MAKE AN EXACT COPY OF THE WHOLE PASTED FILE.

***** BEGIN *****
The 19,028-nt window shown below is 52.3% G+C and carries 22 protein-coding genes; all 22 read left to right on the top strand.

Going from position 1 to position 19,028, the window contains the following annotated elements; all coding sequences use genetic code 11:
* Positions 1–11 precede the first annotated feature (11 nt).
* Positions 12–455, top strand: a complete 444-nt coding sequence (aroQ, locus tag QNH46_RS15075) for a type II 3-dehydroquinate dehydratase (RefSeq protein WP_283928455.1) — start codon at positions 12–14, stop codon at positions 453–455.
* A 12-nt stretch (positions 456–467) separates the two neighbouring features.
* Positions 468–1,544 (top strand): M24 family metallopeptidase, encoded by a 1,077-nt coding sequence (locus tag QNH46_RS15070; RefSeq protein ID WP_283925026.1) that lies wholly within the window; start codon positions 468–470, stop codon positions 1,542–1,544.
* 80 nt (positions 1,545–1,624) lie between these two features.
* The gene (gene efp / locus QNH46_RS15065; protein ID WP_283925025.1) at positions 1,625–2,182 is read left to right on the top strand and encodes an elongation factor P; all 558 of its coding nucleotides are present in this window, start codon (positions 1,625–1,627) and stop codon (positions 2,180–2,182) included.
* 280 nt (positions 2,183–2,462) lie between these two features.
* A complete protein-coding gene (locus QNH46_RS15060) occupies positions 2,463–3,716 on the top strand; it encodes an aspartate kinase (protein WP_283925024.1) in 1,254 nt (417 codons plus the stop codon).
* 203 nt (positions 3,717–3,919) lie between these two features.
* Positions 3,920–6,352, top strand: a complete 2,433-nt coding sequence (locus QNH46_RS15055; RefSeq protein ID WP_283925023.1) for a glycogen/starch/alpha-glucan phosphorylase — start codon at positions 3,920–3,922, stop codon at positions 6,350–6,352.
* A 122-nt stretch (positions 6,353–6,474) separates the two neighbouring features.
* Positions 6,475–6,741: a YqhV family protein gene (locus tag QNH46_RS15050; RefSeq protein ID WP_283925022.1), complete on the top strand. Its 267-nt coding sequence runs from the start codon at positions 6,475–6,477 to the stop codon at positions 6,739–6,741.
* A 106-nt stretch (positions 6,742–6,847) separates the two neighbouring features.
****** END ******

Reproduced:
The 19,028-nt window shown below is 52.3% G+C and carries 22 protein-coding genes; all 22 read left to right on the top strand.

Going from position 1 to position 19,028, the window contains the following annotated elements; all coding sequences use genetic code 11:
* Positions 1–11 precede the first annotated feature (11 nt).
* Positions 12–455, top strand: a complete 444-nt coding sequence (aroQ, locus tag QNH46_RS15075) for a type II 3-dehydroquinate dehydratase (RefSeq protein WP_283928455.1) — start codon at positions 12–14, stop codon at positions 453–455.
* A 12-nt stretch (positions 456–467) separates the two neighbouring features.
* Positions 468–1,544 (top strand): M24 family metallopeptidase, encoded by a 1,077-nt coding sequence (locus tag QNH46_RS15070; RefSeq protein ID WP_283925026.1) that lies wholly within the window; start codon positions 468–470, stop codon positions 1,542–1,544.
* 80 nt (positions 1,545–1,624) lie between these two features.
* The gene (gene efp / locus QNH46_RS15065; protein ID WP_283925025.1) at positions 1,625–2,182 is read left to right on the top strand and encodes an elongation factor P; all 558 of its coding nucleotides are present in this window, start codon (positions 1,625–1,627) and stop codon (positions 2,180–2,182) included.
* 280 nt (positions 2,183–2,462) lie between these two features.
* A complete protein-coding gene (locus QNH46_RS15060) occupies positions 2,463–3,716 on the top strand; it encodes an aspartate kinase (protein WP_283925024.1) in 1,254 nt (417 codons plus the stop codon).
* 203 nt (positions 3,717–3,919) lie between these two features.
* Positions 3,920–6,352, top strand: a complete 2,433-nt coding sequence (locus QNH46_RS15055; RefSeq protein ID WP_283925023.1) for a glycogen/starch/alpha-glucan phosphorylase — start codon at positions 3,920–3,922, stop codon at positions 6,350–6,352.
* A 122-nt stretch (positions 6,353–6,474) separates the two neighbouring features.
* Positions 6,475–6,741: a YqhV family protein gene (locus tag QNH46_RS15050; RefSeq protein ID WP_283925022.1), complete on the top strand. Its 267-nt coding sequence runs from the start codon at positions 6,475–6,477 to the stop codon at positions 6,739–6,741.
* A 106-nt stretch (positions 6,742–6,847) separates the two neighbouring features.